There is an undeniable comfort when healing in your own home, and according to Danielle Flynn, director of Penn Medicine’s Home Health program, recovering outside of a hospital is the way of the future. A second-generation nurse, Flynn intentionally pivoted to home health when presented with the opportunity.
“It’s really been quite impressive to watch how things have grown in the home setting over the last 10 years,” Flynn says. “Care delivery has really shifted from brick-and-mortar settings, such as clinics or hospitals, to a patient’s home, which, for many, is truly the best environment for a successful recovery.”
A Leader in At-Home Care
Driven by her passion for at-home care, Flynn assumed the role of director for Penn Medicine’s Home Health program. While her responsibilities are numerous, her primary focus is ensuring quality of care.
“I have direct oversight for daily operations, and at the moment we have over 3,500 patients on our service and more than 400 staff members,” Flynn says. “Beyond that oversight, I find the greatest joy and excitement in working directly with our partners across Penn Medicine to build new programs that stand to improve the kinds of care we deliver in the home.”
The patients within the Home Health program typically come directly from a recent hospital admission, Flynn says, and could potentially benefit from home nursing or therapy services. Contrary to long-term care specialists, professionals within the Home Health program serve in short stints.
“We have, for example, post-op patients that receive physical therapy in their homes and will have a nurse that comes by to check their incision and help with pain management,” Flynn says. “We’re there for about an hour or two a few days a week versus a private duty nurse who may be there for 10-12 hours at a time.”
Building on Success
Although the concept of home health has been around for several decades, the practice of care delivery outside of hospitals and rehabilitation facilities is constantly evolving.
“What I think has shifted in the industry in the last three to five years is the realization that a patient can immediately receive care at home after a hospital admission rather than having to go to a long-term care facility or rehab setting,” Flynn says.
Flynn says that Penn Medicine’s Home Health program has demonstrated that patients have improved outcomes when they immediately go home to recover following a surgical procedure. Although there have been massive successes in the program, there still exist reservations around moving more complex care types out of hospitals and rehab facilities and into homes.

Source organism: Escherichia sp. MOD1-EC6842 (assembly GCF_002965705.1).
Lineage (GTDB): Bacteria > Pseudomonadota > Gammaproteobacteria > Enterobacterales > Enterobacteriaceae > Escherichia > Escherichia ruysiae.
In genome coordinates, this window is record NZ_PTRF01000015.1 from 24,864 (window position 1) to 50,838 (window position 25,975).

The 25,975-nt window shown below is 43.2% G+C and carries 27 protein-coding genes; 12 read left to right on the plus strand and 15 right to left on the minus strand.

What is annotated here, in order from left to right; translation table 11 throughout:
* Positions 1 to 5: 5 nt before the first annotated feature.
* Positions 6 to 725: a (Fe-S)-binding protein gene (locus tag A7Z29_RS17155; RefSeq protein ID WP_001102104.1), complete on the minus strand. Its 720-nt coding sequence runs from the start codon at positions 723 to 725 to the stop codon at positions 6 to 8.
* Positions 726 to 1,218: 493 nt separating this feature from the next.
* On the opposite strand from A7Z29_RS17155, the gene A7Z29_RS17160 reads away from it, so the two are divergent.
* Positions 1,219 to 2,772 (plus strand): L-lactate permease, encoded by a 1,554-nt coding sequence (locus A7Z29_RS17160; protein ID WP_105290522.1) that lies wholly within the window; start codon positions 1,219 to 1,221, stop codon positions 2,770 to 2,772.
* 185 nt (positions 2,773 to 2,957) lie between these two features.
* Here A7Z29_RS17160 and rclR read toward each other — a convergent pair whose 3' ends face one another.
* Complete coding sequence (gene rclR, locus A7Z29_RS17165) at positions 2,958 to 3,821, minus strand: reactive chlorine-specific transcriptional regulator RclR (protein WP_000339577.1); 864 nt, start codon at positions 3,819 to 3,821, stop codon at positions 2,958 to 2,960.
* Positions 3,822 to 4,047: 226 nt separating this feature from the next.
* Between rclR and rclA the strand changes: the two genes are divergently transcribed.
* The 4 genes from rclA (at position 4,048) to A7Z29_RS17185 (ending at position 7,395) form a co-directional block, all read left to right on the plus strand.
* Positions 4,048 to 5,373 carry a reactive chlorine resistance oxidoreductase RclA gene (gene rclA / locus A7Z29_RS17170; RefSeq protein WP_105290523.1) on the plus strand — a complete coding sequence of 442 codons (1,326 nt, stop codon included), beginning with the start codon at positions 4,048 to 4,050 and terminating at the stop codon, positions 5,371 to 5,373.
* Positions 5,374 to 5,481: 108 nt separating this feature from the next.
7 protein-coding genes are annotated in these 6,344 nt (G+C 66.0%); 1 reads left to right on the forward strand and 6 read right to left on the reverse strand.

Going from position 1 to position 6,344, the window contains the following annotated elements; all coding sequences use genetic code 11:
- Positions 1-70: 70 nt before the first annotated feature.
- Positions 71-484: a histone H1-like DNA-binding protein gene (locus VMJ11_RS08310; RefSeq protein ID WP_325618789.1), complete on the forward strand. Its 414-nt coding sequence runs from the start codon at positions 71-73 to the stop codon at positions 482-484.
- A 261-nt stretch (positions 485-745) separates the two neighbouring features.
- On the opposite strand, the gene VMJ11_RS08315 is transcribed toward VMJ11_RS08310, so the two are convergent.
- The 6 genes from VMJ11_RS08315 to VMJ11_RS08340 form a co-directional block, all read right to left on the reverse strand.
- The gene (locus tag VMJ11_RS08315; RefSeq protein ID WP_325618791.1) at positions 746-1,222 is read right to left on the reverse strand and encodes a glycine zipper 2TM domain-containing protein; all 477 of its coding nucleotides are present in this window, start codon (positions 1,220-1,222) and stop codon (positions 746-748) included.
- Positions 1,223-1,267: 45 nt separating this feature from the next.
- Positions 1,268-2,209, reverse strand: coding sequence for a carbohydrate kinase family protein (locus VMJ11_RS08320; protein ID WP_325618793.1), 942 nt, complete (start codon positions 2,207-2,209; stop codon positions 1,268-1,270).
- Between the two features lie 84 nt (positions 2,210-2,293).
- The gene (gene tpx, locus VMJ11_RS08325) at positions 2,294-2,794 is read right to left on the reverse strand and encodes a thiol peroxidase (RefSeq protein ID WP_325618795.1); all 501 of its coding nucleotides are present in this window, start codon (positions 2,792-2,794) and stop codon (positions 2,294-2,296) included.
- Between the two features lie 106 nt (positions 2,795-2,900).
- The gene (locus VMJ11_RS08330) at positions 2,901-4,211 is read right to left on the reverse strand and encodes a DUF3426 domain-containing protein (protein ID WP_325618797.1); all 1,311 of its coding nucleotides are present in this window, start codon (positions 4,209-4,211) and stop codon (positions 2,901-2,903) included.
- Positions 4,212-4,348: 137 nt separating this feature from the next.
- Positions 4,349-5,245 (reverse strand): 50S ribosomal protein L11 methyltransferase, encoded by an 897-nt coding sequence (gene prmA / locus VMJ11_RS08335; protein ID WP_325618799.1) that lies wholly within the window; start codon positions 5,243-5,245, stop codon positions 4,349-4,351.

“One of the programs that I’ve led and worked very closely with involves patients who have a breast cancer diagnosis, and they have undergone mastectomies,” Flynn says. “Typically, patients who have mastectomies would not receive home care services, and they would have to return to the provider’s office four to five times to have their surgical drains removed.”
Home care not only provides an additional level of comfort throughout the patient’s recovery process, but it saves them needless stresses that are involved with paying a visit to a direct provider.
“If we’re talking about breast cancer patients, many of them are younger women with children,” Flynn says. “So, for a visit to get their drains removed, they have to find childcare, drive long distances to reach the provider, pay to park, and then sit in a waiting room—all for what is usually a 60-second procedure.”
To help alleviate these stresses, Flynn is an advocate for conducting these types of procedures at home so that the patient can fully recover without having to step foot back in a hospital. To Flynn, these types of procedures are just the beginning of what is possible in home care.
In addition to at-home drain removal, Penn Medicine is focused on finding an end-to-end solution for patients who have heart failure. According to Flynn, heart failure patients experience a high rate of readmission to the hospital; allowing them to recover at home is a major breakthrough.